Massacres of Poles in Volhynia and Eastern Galicia

Massacres of Poles in Volhynia and Eastern Galicia
Part of the Eastern Front of World War II
Lipniki massacre.jpg
Polish victims of a massacre committed by the Ukrainian Insurgent Army in the village of Lipniki, Wołyń (Volhynia), 1943
Eastern Galicia
Lublin region
Attack type
Genocide, ethnic cleansing
Deathsfrom 40,000- 60,000 in Volhynia and 30,000- 40,000 in Eastern Galicia [1] (higher estimate)
PerpetratorsOrganization of Ukrainian Nationalists, Ukrainian Insurgent Army, Mykola Lebed
MotiveAnti-Polonism, Anti-Catholicism, Greater Ukraine ideology, Ukrainisation

The massacres of Poles in Volhynia and Eastern Galicia (Polish: rzeź wołyńska, literally: Volhynian slaughter; Ukrainian: Волинська трагедія, Volyn tragedy), was a genocide[2][3][4] carried out in Nazi German-occupied Poland by the Ukrainian Insurgent Army (the UPA) with the active and frequent support of the local Ukrainian population against the Polish minority in the area of Volhynia, Eastern Galicia, parts of Polesia and Lublin region, beginning in 1943 and lasting up to 1945.[5] The peak of the massacres took place in July and August 1943. Most of the victims were women and children.[6] UPA's methods were particularly brutal, with many of the victims being tortured and mutilated,[7][8] and resulted in 40,000–60,000 Polish deaths in Volhynia and 30,000–40,000 in Eastern Galicia, with the other regions for the total about 100,000.[9][10][11][12][1]

The killings were directly linked with the policies of the Bandera faction of the Organization of Ukrainian Nationalists (OUN-B) and its military arm, the Ukrainian Insurgent Army, whose goal as specified at the Second Conference of the OUN-B on 17–23 February 1943 (or March 1943 according to other sources) was to purge all non-Ukrainians from the future Ukrainian state.[13] Not limiting their activities to the purging of Polish civilians, the UPA also wanted to erase all traces of the Polish presence in the area.[14] The violence was endorsed by a significant number of the Ukrainian Orthodox clergy who supported UPA's nationalist cause.[15] The massacres led to a wider conflict between Polish and Ukrainian forces in the German-occupied territories, with the Polish Home Army in Volhynia[16] responding to the Ukrainian attacks.[17][18]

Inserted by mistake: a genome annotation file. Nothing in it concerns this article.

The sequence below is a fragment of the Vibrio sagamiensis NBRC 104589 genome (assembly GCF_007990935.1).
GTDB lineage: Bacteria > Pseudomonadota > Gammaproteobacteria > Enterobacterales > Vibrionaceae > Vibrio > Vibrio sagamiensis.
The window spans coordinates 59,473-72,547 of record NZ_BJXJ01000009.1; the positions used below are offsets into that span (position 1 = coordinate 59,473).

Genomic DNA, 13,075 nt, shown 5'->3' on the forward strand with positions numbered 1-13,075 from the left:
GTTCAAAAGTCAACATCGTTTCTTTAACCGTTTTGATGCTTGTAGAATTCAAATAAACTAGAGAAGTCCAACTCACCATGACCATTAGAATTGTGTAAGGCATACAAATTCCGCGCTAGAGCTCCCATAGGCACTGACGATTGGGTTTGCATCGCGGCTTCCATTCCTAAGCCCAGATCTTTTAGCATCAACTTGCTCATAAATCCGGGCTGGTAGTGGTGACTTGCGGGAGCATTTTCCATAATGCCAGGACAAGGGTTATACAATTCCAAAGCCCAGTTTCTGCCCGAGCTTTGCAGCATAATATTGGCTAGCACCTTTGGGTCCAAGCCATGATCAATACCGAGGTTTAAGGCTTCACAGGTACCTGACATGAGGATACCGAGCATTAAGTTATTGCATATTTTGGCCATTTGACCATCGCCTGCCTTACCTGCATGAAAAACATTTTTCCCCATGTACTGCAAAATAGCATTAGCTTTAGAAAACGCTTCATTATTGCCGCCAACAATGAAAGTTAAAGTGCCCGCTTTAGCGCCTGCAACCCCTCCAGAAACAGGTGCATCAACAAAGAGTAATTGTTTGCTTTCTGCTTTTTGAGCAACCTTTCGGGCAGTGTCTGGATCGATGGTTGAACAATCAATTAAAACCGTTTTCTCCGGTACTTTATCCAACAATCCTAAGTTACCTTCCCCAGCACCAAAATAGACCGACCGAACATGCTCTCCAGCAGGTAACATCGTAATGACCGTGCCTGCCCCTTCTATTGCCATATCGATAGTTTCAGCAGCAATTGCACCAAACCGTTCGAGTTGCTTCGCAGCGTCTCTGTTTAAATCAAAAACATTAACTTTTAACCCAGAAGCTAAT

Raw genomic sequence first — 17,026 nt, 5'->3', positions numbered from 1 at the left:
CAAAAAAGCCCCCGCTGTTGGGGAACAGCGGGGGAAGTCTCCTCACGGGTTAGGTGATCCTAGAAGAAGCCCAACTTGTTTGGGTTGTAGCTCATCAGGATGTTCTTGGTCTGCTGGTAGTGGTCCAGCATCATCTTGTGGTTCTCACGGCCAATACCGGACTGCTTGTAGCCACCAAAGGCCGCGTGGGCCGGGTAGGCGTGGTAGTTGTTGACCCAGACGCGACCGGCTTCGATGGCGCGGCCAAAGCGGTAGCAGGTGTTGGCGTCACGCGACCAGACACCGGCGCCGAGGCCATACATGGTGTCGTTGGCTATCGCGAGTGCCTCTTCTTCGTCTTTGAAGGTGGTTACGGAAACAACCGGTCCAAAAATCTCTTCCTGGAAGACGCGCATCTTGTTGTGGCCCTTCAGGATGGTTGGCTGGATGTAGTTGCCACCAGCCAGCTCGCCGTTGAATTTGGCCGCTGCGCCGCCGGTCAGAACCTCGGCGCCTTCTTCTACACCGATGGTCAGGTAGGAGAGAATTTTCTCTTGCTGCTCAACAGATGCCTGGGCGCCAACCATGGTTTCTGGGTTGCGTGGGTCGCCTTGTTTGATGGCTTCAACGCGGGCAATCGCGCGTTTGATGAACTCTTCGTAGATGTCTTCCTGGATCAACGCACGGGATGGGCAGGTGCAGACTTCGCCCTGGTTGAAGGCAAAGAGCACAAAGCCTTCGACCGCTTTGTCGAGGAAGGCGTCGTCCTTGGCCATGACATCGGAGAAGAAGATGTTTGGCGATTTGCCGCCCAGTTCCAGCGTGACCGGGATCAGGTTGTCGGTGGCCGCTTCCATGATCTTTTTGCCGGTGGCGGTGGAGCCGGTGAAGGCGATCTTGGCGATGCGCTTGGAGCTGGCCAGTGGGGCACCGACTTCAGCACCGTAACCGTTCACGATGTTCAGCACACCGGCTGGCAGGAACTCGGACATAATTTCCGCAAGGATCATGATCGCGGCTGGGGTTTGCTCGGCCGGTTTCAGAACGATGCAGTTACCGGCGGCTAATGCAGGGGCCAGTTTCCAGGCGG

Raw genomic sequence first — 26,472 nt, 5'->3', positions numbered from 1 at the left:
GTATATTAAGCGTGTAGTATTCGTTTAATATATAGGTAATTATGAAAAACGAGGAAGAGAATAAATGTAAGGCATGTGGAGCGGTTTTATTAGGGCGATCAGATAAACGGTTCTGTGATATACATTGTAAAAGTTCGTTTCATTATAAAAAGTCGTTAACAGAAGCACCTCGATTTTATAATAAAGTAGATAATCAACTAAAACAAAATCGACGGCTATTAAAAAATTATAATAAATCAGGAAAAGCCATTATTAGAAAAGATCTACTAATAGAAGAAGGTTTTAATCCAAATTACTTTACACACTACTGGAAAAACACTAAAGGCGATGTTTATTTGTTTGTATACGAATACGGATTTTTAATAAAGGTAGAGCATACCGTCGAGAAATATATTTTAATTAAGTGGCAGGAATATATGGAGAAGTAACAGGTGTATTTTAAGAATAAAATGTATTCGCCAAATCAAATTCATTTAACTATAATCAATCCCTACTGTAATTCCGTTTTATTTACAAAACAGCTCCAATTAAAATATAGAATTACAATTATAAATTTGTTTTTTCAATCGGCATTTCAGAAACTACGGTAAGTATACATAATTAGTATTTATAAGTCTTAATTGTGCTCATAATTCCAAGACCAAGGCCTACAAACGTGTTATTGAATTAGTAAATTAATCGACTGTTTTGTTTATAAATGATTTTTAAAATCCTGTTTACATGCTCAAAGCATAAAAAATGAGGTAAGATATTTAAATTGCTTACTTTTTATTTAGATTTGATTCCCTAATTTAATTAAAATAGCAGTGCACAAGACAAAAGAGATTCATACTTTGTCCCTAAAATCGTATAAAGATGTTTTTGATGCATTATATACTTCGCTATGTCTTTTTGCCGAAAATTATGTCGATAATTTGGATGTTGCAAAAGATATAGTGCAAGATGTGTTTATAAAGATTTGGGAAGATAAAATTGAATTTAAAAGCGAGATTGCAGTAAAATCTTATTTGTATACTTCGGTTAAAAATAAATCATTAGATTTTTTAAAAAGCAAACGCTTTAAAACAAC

In 2008, the massacres committed by the Ukrainian nationalists against the Poles in Volhynia and Galicia were described by Poland's Institute of National Remembrance as bearing the distinct characteristics of a genocide,[19][20] and on 22 July 2016 Poland's parliament passed a resolution recognizing the massacres as genocide.[21][22]


See articles: Cherven Grods, Galicia–Volhynia Wars and Polish–Ukrainian War

Interwar period in the Second Polish Republic

Polish census of 1931
Original map showing the distribution of native languages spoken within Poland at the time of the 1931 census.
GUS languages 1931
Media related to Polish census of 1931 – Statistics of Poland at Wikimedia Commons

Just before the Soviet invasion of 1939, Volhynia was part of the Second Polish Republic. According to Yale historian Timothy Snyder, between 1928 and 1938, Volhynia was "the site of one of eastern Europe's most ambitious policies of toleration".[23] Through supporting Ukrainian culture, religious autonomy, and Ukrainization of the Orthodox church, Piłsudski and his allies wanted to achieve Ukrainian loyalty to the Polish state and to minimize Soviet influences in the borderline region. This approach was gradually abandoned after Piłsudski's death in 1935, as a consequence of increased radical Ukrainian nationalism.[23][24]

In 1929, Organization of Ukrainian Nationalists (OUN) formed in Vienna, Austria. OUN was the result of a union between radical nationalist and extreme right-wing organizations including the Union of Ukrainian Fascists.[25] The organization initiated a terrorist campaign in Poland, which included the assassination of prominent Polish politicians such as Interior Minister Bronisław Pieracki, and Polish and Ukrainian moderates such as Tadeusz Hołówko.[citation needed]